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Norbury Booths Hall moated site, fishponds and connecting channels.

List Entry Summary

This monument is scheduled under the Ancient Monuments and Archaeological Areas Act 1979 as amended as it appears to the Secretary of State to be of national importance. This entry is a copy, the original is held by the Department for Culture, Media and Sport.

Name: Norbury Booths Hall moated site, fishponds and connecting channels.

List entry Number: 1011668

Location

The monument may lie within the boundary of more than one authority.

County:

District: Cheshire East

District Type: Unitary Authority

Parish: Knutsford

National Park: Not applicable to this List entry.

Grade: Not applicable to this List entry.

Date first scheduled: 04-Jun-1981

Date of most recent amendment: 29-Oct-1991

Legacy System Information

The contents of this record have been generated from a legacy data system.

Legacy System: RSM

UID: 13449

Asset Groupings

This list entry does not comprise part of an Asset Grouping. Asset Groupings are not part of the official record but are added later for information.

List entry Description

Summary of Monument

Legacy Record - This information may be included in the List Entry Details.

Reasons for Designation

Around 6,000 moated sites are known in England. They consist of wide ditches, often or seasonally water-filled, partly or completely enclosing one or more islands of dry ground on which stood domestic or religious buildings. In some cases the islands were used for horticulture. The majority of moated sites served as prestigious aristocratic and seigneurial residences with the provision of a moat intended as a status symbol rather than a practical military defence. The peak period during which moated sites were built was between about 1250 and 1350 and by far the greatest concentration lies in central and eastern parts of England. However, moated sites were built throughout the medieval period, are widely scattered throughout England and exhibit a high level of diversity in their forms and sizes. They form a significant class of medieval monument and are important for the understanding of the distribution of wealth and status in the countryside. Many examples provide conditions favourable to the survival of organic remains.

The monument at Norbury Booths Hall survives in good condition and is a rare and unusual example in Cheshire of an elongated D-shaped moated site complemented by an extensive system of fishponds. The unusual form exhibited by this site illustrates well the diversity of this class of monument. In addition the island has remained unencumbered by modern development and limited excavation has revealed substantial well preserved structural remains of two building phases associated with the medieval manor house. Further archaeological features are likely to exist on the island.

History

Legacy Record - This information may be included in the List Entry Details.

Details

The monument at Norbury Booths Hall comprises an elongated D-shaped homestead moated site surrounded by a waterlogged moat linked to an extensive system of fishponds and connecting channels. The monument includes a raised grass-covered island c.100m x 65m used for pasture. A small excavation in 1973 revealed some five worked stone blocks. The island is surrounded by a waterlogged moat varying in width from 6-10m. Access to the island is by a bridge of timber sleepers across the N arm of the moat. An outer bank c.6-8m wide x 0.3m high exists along the E and SE sides of the moat. A short dry inlet/outlet channel runs from the SW corner of the moat into a drain that flows NE to empty into Spring Wood Lake. A silted rectangular fishpond with an outlet channel connecting with the drain to Spring Wood Lake lies close to the SW corner of the moated site. A series of five fishponds, four silted, one waterlogged, lie in woodland some 120m SW of the moated site and are linked with the drain to Spring Wood Lake by a waterlogged channel. Norbury Booths Hall was a timber construction and quadrangular in shape. From the 14th century to the end of the 17th century the manor descended through the family of Legh of Booth. This hall was replaced by a new Booths Hall built c.210m to the W in 1745. However, buildings are known to have occupied the moated site within living memory and a small excavation in the 1970s found substantial structural remains of 14th century and Tudor buildings. All fences, hedges, and telegraph poles are excluded from the scheduling, however, the ground beneath these features is included.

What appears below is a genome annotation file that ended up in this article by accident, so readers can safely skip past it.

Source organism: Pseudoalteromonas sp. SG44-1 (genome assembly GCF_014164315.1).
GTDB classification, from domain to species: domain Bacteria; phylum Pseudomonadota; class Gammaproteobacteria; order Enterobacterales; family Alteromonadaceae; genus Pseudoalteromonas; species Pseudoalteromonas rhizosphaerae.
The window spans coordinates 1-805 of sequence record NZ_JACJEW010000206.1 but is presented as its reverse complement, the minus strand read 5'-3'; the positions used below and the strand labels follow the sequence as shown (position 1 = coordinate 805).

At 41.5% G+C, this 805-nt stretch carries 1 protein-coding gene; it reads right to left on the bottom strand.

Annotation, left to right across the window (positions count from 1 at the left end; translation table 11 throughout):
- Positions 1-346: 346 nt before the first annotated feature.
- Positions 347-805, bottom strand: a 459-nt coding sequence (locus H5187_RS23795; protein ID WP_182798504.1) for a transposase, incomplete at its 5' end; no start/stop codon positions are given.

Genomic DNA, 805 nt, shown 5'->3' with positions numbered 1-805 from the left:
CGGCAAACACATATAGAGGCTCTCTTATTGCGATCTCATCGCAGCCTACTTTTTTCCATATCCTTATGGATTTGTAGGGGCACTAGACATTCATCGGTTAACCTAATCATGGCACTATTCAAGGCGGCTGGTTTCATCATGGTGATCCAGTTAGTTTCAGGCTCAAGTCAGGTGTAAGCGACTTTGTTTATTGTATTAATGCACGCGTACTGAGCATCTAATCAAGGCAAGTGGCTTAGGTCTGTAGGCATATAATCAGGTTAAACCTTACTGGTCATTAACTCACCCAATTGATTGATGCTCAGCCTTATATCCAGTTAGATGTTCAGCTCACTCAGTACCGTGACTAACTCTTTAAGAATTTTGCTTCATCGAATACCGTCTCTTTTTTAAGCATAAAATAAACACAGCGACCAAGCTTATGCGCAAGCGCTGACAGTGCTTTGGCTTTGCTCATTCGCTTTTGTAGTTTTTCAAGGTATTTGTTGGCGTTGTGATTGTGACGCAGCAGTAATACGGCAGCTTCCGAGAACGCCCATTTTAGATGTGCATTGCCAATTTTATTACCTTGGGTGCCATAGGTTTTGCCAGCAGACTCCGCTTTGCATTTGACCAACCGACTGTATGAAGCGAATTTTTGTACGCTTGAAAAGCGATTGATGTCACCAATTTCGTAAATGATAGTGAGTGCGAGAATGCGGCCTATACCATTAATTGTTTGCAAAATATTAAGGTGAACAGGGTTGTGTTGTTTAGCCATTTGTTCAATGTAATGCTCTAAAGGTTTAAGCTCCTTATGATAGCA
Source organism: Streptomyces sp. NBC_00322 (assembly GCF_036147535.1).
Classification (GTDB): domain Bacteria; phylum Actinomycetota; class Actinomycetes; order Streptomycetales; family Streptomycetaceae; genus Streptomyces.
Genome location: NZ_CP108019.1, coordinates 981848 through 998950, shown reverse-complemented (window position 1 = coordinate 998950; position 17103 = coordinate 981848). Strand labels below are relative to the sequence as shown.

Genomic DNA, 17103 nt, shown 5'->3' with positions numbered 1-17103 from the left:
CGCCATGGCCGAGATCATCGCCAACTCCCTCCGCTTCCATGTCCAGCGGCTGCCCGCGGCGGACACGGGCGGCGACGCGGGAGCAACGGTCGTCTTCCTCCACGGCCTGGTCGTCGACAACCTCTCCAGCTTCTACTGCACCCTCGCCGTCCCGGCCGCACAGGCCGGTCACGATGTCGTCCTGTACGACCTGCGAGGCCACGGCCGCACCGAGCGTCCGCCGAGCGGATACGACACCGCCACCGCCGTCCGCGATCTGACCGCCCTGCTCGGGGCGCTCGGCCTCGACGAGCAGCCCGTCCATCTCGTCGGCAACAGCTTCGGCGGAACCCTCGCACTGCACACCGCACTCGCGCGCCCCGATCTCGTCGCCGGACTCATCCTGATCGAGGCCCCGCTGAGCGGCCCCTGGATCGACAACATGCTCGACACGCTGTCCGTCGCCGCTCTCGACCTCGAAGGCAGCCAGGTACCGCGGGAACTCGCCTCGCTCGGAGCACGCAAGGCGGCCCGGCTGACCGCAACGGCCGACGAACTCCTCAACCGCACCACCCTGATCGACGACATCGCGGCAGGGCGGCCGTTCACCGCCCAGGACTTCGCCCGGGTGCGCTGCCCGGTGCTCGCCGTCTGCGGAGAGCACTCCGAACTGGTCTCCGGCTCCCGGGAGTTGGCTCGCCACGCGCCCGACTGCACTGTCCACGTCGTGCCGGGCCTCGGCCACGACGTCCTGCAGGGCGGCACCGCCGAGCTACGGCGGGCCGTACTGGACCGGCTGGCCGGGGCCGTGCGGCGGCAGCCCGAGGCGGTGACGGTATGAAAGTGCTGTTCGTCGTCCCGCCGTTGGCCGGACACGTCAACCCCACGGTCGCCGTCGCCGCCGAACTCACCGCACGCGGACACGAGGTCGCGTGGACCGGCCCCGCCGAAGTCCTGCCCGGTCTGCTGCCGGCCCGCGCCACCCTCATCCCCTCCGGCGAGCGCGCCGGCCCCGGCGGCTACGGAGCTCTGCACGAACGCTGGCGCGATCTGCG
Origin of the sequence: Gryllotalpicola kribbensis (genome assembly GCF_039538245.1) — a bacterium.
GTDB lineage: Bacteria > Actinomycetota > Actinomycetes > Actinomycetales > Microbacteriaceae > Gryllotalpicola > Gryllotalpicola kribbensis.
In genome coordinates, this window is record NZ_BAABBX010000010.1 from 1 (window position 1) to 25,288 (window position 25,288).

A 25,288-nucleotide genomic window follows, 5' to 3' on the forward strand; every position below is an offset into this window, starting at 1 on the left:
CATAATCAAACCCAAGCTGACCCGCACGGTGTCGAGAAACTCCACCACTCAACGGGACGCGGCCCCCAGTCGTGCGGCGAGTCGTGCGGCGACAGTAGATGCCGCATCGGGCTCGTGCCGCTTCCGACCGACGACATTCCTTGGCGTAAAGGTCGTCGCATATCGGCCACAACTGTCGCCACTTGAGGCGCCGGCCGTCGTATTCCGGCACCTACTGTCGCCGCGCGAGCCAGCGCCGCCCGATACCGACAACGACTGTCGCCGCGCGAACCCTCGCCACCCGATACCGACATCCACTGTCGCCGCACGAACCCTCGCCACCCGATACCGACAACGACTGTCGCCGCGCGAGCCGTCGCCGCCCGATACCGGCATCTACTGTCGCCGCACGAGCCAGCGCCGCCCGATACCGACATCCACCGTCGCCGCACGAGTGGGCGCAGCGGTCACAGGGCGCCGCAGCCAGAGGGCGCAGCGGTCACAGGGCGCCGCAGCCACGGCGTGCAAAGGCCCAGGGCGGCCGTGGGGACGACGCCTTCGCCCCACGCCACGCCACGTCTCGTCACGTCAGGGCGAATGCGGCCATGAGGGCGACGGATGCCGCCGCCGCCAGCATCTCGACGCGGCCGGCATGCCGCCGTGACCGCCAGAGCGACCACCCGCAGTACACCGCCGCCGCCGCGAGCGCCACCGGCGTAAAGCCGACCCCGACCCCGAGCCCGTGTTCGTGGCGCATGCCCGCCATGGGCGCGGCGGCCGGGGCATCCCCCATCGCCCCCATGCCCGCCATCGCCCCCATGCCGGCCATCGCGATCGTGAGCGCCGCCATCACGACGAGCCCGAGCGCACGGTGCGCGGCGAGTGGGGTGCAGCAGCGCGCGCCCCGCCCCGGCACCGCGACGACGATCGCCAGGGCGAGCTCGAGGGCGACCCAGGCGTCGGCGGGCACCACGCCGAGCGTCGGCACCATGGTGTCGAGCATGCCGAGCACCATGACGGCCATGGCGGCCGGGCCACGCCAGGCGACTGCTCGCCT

MAP EXTRACT The site of the monument is shown on the attached map extract. It includes a 2 metre boundary around the archaeological features, considered to be essential for the monument's support and preservation.

Selected Sources

Books and journals
Ormerod, , History of Cheshire, (1882)
Parkinson, H, 'Cheshire Archaeological Bulletin' in Norbury Booths Hall, , Vol. 2, (1974), 20-2
Wilson, D, 'Cheshire Archaeological Bulletin' in Norbury Booths Hall, , Vol. 5, (1977), 39
Other
Darvill, T., MPP Single Monument Class Description - Moats, (1988)
Dennison, E., MPP Single Monument Class Descriptions - Fishponds, (1988)
DOE, Buildings of Special Hist & Arch Interest,
PRN 1242/1, Cheshire SMR Norbury Booths Hall,
Wright, D (Asst Admin Off NNC), (1990)

National Grid Reference: SJ 76956 77862

Map

Map
© Crown Copyright and database right 2017. All rights reserved. Ordnance Survey Licence number 100024900.
© British Crown and SeaZone Solutions Limited 2017. All rights reserved. Licence number 102006.006.
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The above map is for quick reference purposes only and may not be to scale. For a copy of the full scale map, please see the attached PDF - 1011668 .pdf

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This copy shows the entry on 13-Dec-2017 at 01:20:01.

End of official listing